My Aunt and Uncle's cat and dog used to work in tandem to catch rodents. The cat would catch it, the dog would steamroll it and they'd both stand proudly by the front door with the dead rodent between their paws.

I never thought I'd have a dog-critter story to tell. Catching critters has never been my dog's strong suit.

But I know lots of dogs live for chasing down a chipmunk, so tell me, what is your dog-critter story?


  1. Our dogs are critter lovers too. The local chipmunks like to perch out on the steps at our back door and nibble on acorns while our dogs go nuts from behind the glass. The only time our Rottweiler ever actually caught a critter was a poor, confused muskrat that was traveling between our pond and his cubby below our front steps last winter. They were both startled and confused by the encounter, and Bella finally learned the lesson that some critters bite back!

  2. Dog-critter story? I wish I had just one!!

    My Pit mix, Roxy, hunts for the local groundhog in our yard. She's snagged him a few times, but always lets go when he screams. When she first spotted him 2 years ago, she corned him and play bowed, but since that day, she's tried to eat him when she see's him.

    Roxy and my other dog, Buster, a Vizsla mix, found a baby opossum in the yard once. It didn't move, so they just stood about a food from it, staring and waiting. It was hissing at them and just wouldn't move. I brought the dogs inside, and went and check in an hour and the little thing was still just sitting in the same spot. He left after a couple of days, but it was so strange that he didn't leave the first chance he got.

    There is a bird's nest in one area of our yard, and when there were babies, the birds were dive-bombing Roxy and Buster in the yard. Roxy seems to be inherently aware that she can not chase them into the sky, but Buster isn't quite as bright. He will spend hours attempting to chase them into the sky, if I let him.

    The deer hop the fence to sleep in our yard and just hang out, eating whatever it is they eat. I found one nesting in the yard last year, and I always catch a few in the yard in the spring time. Before I realized they did this, I had let Roxy into the yard and followed after her, only to find her 50lb-self chasing after a 250 lb buck. The deer ran in a few circles (the yard is probably 40x40) and Roxy was closing in on him (she cut through the circle after him while he kept running around and around). He eventually jumped back over the fence, scraping his legs and hooves over the top of the fence. This happened a few times before I decided to go out there and scare them off before letting the dogs out, because I worry about one of them catching a hoof to the face.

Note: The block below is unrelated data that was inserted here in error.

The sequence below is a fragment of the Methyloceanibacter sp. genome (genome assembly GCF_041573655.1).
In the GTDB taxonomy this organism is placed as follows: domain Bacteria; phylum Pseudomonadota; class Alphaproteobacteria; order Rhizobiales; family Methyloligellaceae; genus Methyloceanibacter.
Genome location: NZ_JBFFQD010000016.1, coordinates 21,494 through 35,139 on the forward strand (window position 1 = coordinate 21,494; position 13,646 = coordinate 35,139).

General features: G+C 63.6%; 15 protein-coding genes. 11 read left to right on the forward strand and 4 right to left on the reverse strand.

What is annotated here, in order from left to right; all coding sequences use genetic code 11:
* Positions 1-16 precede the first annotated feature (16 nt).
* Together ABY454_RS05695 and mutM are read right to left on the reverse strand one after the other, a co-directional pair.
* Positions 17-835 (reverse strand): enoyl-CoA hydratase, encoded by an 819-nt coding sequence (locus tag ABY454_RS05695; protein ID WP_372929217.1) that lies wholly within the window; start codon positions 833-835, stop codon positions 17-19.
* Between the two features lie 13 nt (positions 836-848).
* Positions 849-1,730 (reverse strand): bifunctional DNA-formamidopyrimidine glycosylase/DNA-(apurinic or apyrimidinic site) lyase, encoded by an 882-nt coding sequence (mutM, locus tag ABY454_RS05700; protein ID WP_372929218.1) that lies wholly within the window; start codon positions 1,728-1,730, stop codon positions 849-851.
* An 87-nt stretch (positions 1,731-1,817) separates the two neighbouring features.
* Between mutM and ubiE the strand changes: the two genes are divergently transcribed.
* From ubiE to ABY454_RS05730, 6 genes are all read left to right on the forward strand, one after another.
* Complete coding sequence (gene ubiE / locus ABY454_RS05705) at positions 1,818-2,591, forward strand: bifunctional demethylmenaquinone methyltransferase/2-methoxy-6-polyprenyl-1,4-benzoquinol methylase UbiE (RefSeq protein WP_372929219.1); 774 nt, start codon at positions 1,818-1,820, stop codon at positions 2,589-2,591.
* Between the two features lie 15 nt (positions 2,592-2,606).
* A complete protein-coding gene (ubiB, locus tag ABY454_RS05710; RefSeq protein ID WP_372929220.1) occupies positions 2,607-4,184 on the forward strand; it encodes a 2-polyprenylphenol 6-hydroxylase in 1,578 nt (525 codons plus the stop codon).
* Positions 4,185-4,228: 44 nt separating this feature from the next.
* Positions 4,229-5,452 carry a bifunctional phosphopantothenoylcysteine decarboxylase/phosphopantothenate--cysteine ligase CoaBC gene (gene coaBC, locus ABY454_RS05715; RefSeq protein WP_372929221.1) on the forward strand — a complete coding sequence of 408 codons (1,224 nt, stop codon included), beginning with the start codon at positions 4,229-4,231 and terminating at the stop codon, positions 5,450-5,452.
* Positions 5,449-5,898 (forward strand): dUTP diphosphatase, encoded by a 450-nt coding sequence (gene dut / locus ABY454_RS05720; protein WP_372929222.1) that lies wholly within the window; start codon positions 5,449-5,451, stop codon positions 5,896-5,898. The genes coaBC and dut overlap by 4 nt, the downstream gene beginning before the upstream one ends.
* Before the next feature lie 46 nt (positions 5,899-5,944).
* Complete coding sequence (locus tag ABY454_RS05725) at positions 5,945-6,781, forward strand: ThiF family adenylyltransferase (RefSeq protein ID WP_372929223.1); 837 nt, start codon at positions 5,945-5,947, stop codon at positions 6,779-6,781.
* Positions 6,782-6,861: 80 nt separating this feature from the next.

Plus, the squirrels and chipmunks scamper right in front of Roxy and they drive her purely insane. She runs into the yard with a purpose, every single time, searching the spots she last saw some sort of critter. I'm actually surprised any of them come in our yard at all, now, with Roxy terrorizing them!

  3. Once I was walking with Akita mix Lucy down the sidewalk. A squirrel darted right under her nose. She snatched it in her mouth. I yelled NO! Lucy glanced at me with a look that said, "sorry dear". She then clamped her jaws into the squirrel and dropped his limp body on the sidewalk.

  4. Thank you all for reminding me how lucky I am!

    Megs, I too check for/chase off deer in the yard for my dog's sake. I remember when he was younger and we were living in a different place, we had some property where we could let him off leash. We happened across a deer bedding down and were practically right on top of the poor doe when she noticed us and jumped up to run off. Sensi first took off after her, but realizing how big she was, he turned right around and began running from her in the opposite direction!

    My dog is not a hunter ...